UK diesel scrappage scheme plan announced
05 May 2017
The UK Government has published its draft air quality action plan, which includes proposals to introduce a targeted diesel scrappage scheme for pre-Euro 6 diesel cars and pre-Euro 4 petrol cars. With 40 areas across the UK exceeding safe NOx limits, it also outlines plans for clean air zones in major cities across the UK.
The Department for Environment, Food and Rural Affairs (DEFRA)’s modelling estimates the scheme could take 15,000 diesel and petrol cars (9,000 diesel, 6,000 petrol) off the road. It would also dramatically increase the number of electric vehicles in the UK.
A grant level of £8,000 (€9,432) was assumed for the calculation of these figures. It also suggests the scheme could be brought in within two years.
The draft proposals will now be out for consultation for the next six weeks, with the final plan set to be published by the end of July.
The plan has been welcomed by the UK’s industry body the Society of Motor Manufacturers and Traders.
Chief executive Mike Hawes said: ‘SMMT welcomes the publication of the government's proposals for improving air quality across the UK, which clearly states that the new Euro 6 diesels which have been on sale for the past two years will not face any penalty charges anywhere in the UK.
‘We're encouraged that plans to improve traffic flow and congestion, as well as increase uptake of electric and hybrid vehicles, will be prioritised in towns and cities. We look forward to working with government to encourage the uptake of the latest, low emission vehicles, regardless of fuel type.’
A full suite of local measures are also outlined in the proposition, including removing road speed bumps (that cause inefficient stop-start driving styles) and major steps to further boost infrastructure for walking, cycling and electric vehicles.
The scheme also considers retrofitting trucks, buses and black cabs – all major sources of city NOx pollution – to deliver cleaner air at a much faster rate than the government originally planned to, before being forced into doing so after losing legal challenges by environmental lawyers ClientEarth.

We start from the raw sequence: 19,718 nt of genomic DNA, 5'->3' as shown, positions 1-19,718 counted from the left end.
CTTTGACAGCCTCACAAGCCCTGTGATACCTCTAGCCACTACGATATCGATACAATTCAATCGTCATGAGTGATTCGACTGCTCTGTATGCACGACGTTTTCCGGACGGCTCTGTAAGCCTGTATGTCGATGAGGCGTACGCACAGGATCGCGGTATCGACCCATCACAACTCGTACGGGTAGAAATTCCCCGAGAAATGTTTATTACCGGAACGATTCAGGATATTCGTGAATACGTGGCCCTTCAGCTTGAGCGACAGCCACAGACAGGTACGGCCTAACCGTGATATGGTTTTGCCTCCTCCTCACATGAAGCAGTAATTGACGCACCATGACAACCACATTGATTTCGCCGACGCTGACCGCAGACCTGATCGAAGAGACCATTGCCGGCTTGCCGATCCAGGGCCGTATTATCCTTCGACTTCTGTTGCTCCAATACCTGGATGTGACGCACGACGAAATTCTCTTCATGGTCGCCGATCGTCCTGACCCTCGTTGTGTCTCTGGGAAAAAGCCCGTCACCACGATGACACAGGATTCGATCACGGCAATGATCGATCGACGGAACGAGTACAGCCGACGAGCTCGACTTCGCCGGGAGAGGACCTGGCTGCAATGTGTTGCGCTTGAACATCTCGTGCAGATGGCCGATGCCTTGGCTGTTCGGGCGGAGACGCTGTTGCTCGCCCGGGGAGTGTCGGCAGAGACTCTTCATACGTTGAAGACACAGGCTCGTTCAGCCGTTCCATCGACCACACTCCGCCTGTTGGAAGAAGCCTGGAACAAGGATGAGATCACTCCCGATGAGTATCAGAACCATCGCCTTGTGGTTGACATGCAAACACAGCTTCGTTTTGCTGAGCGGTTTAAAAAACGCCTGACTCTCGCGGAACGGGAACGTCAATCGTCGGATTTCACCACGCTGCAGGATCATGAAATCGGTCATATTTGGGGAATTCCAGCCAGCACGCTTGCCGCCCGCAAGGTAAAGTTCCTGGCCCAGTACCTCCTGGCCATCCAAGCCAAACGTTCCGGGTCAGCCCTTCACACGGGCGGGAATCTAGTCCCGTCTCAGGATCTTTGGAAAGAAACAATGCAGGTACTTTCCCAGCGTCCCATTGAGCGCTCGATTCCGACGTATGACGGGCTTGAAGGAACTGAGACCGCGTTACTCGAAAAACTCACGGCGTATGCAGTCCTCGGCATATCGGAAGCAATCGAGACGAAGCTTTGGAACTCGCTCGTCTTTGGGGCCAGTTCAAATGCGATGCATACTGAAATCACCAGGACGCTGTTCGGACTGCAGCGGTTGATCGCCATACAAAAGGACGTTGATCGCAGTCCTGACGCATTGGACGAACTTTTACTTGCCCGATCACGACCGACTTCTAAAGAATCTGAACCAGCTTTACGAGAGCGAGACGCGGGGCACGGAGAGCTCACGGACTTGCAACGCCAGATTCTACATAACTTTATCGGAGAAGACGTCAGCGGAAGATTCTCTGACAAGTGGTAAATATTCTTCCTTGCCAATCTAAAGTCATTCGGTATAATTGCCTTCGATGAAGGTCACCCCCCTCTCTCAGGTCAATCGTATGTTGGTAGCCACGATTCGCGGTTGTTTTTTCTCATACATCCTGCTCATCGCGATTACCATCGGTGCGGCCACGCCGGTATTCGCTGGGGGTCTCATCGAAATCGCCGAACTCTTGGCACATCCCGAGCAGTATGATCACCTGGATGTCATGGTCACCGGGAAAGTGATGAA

The government initially attempted to delay the plans until after the general election on 8 June, but this was blocked by the courts, who said publication now was ‘essential’ due to ‘exceptional circumstances.’
Figures from the UK’s Royal College of Physicians estimates that air pollution across the UK contributes to 40,000 premature deaths a year.
The plans have been blasted by the Mayor of London, who will introduce tougher targets himself in the capital, opposition parties and environmental campaigners.
All say the proposals do not go far enough.
ClientEarth, who brought the legal challenges that have led to the mooting of this scrappage scheme, said the measures would still leave the UK with ‘illegal’ levels of air pollution for years to come.
This suggests the lawyers are planning to launch a fresh legal challenge to bolster the proposals further. However, the challenges are based on EU law, which the UK could choose to relax, pending negotiations, after it leaves the EU.
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